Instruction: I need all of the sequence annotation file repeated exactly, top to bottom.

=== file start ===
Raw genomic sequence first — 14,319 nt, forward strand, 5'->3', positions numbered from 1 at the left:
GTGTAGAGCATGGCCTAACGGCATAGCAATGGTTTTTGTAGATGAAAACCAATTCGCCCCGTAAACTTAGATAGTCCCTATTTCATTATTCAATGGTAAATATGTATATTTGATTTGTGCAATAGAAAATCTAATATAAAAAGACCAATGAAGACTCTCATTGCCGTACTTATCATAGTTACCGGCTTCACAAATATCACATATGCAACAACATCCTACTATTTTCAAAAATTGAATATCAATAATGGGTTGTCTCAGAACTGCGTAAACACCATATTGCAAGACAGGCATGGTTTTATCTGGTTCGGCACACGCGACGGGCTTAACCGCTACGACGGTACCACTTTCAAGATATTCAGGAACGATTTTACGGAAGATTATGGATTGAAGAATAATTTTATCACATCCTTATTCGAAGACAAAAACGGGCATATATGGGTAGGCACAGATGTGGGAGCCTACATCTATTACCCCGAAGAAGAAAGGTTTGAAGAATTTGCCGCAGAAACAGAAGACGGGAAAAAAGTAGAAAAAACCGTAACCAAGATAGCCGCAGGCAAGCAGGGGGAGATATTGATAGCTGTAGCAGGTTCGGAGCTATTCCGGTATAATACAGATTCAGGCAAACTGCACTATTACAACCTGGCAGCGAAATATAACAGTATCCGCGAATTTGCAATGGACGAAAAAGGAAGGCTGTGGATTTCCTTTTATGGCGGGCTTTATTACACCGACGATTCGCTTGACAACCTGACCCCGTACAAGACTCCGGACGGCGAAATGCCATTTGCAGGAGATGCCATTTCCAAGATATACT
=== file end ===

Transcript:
Raw genomic sequence first — 14,319 nt, forward strand, 5'->3', positions numbered from 1 at the left:
GTGTAGAGCATGGCCTAACGGCATAGCAATGGTTTTTGTAGATGAAAACCAATTCGCCCCGTAAACTTAGATAGTCCCTATTTCATTATTCAATGGTAAATATGTATATTTGATTTGTGCAATAGAAAATCTAATATAAAAAGACCAATGAAGACTCTCATTGCCGTACTTATCATAGTTACCGGCTTCACAAATATCACATATGCAACAACATCCTACTATTTTCAAAAATTGAATATCAATAATGGGTTGTCTCAGAACTGCGTAAACACCATATTGCAAGACAGGCATGGTTTTATCTGGTTCGGCACACGCGACGGGCTTAACCGCTACGACGGTACCACTTTCAAGATATTCAGGAACGATTTTACGGAAGATTATGGATTGAAGAATAATTTTATCACATCCTTATTCGAAGACAAAAACGGGCATATATGGGTAGGCACAGATGTGGGAGCCTACATCTATTACCCCGAAGAAGAAAGGTTTGAAGAATTTGCCGCAGAAACAGAAGACGGGAAAAAAGTAGAAAAAACCGTAACCAAGATAGCCGCAGGCAAGCAGGGGGAGATATTGATAGCTGTAGCAGGTTCGGAGCTATTCCGGTATAATACAGATTCAGGCAAACTGCACTATTACAACCTGGCAGCGAAATATAACAGTATCCGCGAATTTGCAATGGACGAAAAAGGAAGGCTGTGGATTTCCTTTTATGGCGGGCTTTATTACACCGACGATTCGCTTGACAACCTGACCCCGTACAAGACTCCGGACGGCGAAATGCCATTTGCAGGAGATGCCATTTCCAAGATATACT